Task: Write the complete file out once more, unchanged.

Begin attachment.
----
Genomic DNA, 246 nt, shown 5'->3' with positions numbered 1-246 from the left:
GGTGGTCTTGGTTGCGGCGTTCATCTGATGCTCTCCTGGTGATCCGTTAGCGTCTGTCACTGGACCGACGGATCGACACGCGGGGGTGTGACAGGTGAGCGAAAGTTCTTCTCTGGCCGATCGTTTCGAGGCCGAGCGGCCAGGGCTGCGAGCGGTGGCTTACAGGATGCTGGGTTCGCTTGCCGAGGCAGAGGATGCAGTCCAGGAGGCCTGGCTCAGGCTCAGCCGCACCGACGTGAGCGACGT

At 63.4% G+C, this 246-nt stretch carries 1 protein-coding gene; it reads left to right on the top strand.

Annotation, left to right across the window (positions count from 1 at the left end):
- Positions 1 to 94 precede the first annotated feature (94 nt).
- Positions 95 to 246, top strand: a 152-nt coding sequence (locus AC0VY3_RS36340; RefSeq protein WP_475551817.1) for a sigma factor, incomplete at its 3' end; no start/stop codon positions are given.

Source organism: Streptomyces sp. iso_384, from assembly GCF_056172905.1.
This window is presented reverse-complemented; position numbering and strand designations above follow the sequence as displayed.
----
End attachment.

Genomic DNA, 246 nt, shown 5'->3' with positions numbered 1-246 from the left:
GGTGGTCTTGGTTGCGGCGTTCATCTGATGCTCTCCTGGTGATCCGTTAGCGTCTGTCACTGGACCGACGGATCGACACGCGGGGGTGTGACAGGTGAGCGAAAGTTCTTCTCTGGCCGATCGTTTCGAGGCCGAGCGGCCAGGGCTGCGAGCGGTGGCTTACAGGATGCTGGGTTCGCTTGCCGAGGCAGAGGATGCAGTCCAGGAGGCCTGGCTCAGGCTCAGCCGCACCGACGTGAGCGACGT

At 63.4% G+C, this 246-nt stretch carries 1 protein-coding gene; it reads left to right on the top strand.

Annotation, left to right across the window (positions count from 1 at the left end):
- Positions 1 to 94 precede the first annotated feature (94 nt).
- Positions 95 to 246, top strand: a 152-nt coding sequence (locus AC0VY3_RS36340; RefSeq protein WP_475551817.1) for a sigma factor, incomplete at its 3' end; no start/stop codon positions are given.

Source organism: Streptomyces sp. iso_384, from assembly GCF_056172905.1.
This window is presented reverse-complemented; position numbering and strand designations above follow the sequence as displayed.